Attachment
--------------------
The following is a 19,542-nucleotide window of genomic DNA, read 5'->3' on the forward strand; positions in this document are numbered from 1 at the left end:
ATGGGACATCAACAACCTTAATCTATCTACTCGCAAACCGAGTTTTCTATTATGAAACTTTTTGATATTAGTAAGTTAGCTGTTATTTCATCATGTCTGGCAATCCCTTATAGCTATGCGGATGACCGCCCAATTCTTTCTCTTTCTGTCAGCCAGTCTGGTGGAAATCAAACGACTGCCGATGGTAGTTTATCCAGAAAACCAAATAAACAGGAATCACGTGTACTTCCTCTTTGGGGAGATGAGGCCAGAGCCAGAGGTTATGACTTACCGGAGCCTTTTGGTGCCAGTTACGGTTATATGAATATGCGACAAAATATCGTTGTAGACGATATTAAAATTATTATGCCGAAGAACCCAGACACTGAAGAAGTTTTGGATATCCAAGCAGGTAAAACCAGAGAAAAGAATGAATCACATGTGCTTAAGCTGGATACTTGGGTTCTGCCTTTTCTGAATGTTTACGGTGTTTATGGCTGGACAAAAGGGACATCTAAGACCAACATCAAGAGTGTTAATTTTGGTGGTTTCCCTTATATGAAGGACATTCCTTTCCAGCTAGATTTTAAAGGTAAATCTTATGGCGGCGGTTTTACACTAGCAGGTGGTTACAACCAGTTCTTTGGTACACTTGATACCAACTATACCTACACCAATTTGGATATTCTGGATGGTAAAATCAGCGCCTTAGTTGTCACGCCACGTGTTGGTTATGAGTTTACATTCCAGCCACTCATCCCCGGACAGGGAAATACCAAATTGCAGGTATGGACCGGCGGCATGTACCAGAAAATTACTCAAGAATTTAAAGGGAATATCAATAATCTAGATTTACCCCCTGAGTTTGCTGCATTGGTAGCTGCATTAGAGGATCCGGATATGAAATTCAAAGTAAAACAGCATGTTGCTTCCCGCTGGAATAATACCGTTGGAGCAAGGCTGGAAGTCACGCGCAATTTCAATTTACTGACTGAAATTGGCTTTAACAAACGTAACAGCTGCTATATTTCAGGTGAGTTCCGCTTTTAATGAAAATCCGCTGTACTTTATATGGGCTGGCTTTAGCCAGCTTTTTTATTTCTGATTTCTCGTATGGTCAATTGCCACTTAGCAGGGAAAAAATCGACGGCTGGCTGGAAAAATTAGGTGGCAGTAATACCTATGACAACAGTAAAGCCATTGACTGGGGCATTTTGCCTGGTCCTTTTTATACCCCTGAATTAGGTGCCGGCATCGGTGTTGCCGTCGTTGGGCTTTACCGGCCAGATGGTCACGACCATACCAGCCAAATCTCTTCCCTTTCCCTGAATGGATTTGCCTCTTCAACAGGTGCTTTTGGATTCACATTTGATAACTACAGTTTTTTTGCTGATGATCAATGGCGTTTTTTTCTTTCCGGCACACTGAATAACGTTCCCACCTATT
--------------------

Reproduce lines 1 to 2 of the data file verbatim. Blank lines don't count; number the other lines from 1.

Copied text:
The following is a 19,542-nucleotide window of genomic DNA, read 5'->3' on the forward strand; positions in this document are numbered from 1 at the left end:
ATGGGACATCAACAACCTTAATCTATCTACTCGCAAACCGAGTTTTCTATTATGAAACTTTTTGATATTAGTAAGTTAGCTGTTATTTCATCATGTCTGGCAATCCCTTATAGCTATGCGGATGACCGCCCAATTCTTTCTCTTTCTGTCAGCCAGTCTGGTGGAAATCAAACGACTGCCGATGGTAGTTTATCCAGAAAACCAAATAAACAGGAATCACGTGTACTTCCTCTTTGGGGAGATGAGGCCAGAGCCAGAGGTTATGACTTACCGGAGCCTTTTGGTGCCAGTTACGGTTATATGAATATGCGACAAAATATCGTTGTAGACGATATTAAAATTATTATGCCGAAGAACCCAGACACTGAAGAAGTTTTGGATATCCAAGCAGGTAAAACCAGAGAAAAGAATGAATCACATGTGCTTAAGCTGGATACTTGGGTTCTGCCTTTTCTGAATGTTTACGGTGTTTATGGCTGGACAAAAGGGACATCTAAGACCAACATCAAGAGTGTTAATTTTGGTGGTTTCCCTTATATGAAGGACATTCCTTTCCAGCTAGATTTTAAAGGTAAATCTTATGGCGGCGGTTTTACACTAGCAGGTGGTTACAACCAGTTCTTTGGTACACTTGATACCAACTATACCTACACCAATTTGGATATTCTGGATGGTAAAATCAGCGCCTTAGTTGTCACGCCACGTGTTGGTTATGAGTTTACATTCCAGCCACTCATCCCCGGACAGGGAAATACCAAATTGCAGGTATGGACCGGCGGCATGTACCAGAAAATTACTCAAGAATTTAAAGGGAATATCAATAATCTAGATTTACCCCCTGAGTTTGCTGCATTGGTAGCTGCATTAGAGGATCCGGATATGAAATTCAAAGTAAAACAGCATGTTGCTTCCCGCTGGAATAATACCGTTGGAGCAAGGCTGGAAGTCACGCGCAATTTCAATTTACTGACTGAAATTGGCTTTAACAAACGTAACAGCTGCTATATTTCAGGTGAGTTCCGCTTTTAATGAAAATCCGCTGTACTTTATATGGGCTGGCTTTAGCCAGCTTTTTTATTTCTGATTTCTCGTATGGTCAATTGCCACTTAGCAGGGAAAAAATCGACGGCTGGCTGGAAAAATTAGGTGGCAGTAATACCTATGACAACAGTAAAGCCATTGACTGGGGCATTTTGCCTGGTCCTTTTTATACCCCTGAATTAGGTGCCGGCATCGGTGTTGCCGTCGTTGGGCTTTACCGGCCAGATGGTCACGACCATACCAGCCAAATCTCTTCCCTTTCCCTGAATGGATTTGCCTCTTCAACAGGTGCTTTTGGATTCACATTTGATAACTACAGTTTTTTTGCTGATGATCAATGGCGTTTTTTTCTTTCCGGCACACTGAATAACGTTCCCACCTATT